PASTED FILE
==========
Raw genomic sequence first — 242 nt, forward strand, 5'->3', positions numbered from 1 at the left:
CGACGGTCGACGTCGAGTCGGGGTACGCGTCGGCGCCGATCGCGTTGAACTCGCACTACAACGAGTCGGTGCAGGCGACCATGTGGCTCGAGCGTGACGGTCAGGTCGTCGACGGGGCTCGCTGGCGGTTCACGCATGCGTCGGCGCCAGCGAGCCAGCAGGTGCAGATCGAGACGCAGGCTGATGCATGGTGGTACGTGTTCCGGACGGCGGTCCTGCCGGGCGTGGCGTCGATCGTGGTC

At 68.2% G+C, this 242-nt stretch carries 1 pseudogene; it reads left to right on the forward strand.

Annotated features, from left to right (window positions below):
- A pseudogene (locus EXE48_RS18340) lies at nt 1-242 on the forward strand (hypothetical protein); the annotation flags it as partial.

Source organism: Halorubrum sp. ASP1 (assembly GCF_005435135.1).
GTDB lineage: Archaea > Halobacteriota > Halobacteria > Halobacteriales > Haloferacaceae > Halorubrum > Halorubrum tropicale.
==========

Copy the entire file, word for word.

Raw genomic sequence first — 242 nt, forward strand, 5'->3', positions numbered from 1 at the left:
CGACGGTCGACGTCGAGTCGGGGTACGCGTCGGCGCCGATCGCGTTGAACTCGCACTACAACGAGTCGGTGCAGGCGACCATGTGGCTCGAGCGTGACGGTCAGGTCGTCGACGGGGCTCGCTGGCGGTTCACGCATGCGTCGGCGCCAGCGAGCCAGCAGGTGCAGATCGAGACGCAGGCTGATGCATGGTGGTACGTGTTCCGGACGGCGGTCCTGCCGGGCGTGGCGTCGATCGTGGTC

At 68.2% G+C, this 242-nt stretch carries 1 pseudogene; it reads left to right on the forward strand.

Annotated features, from left to right (window positions below):
- A pseudogene (locus EXE48_RS18340) lies at nt 1-242 on the forward strand (hypothetical protein); the annotation flags it as partial.

Source organism: Halorubrum sp. ASP1 (assembly GCF_005435135.1).
GTDB lineage: Archaea > Halobacteriota > Halobacteria > Halobacteriales > Haloferacaceae > Halorubrum > Halorubrum tropicale.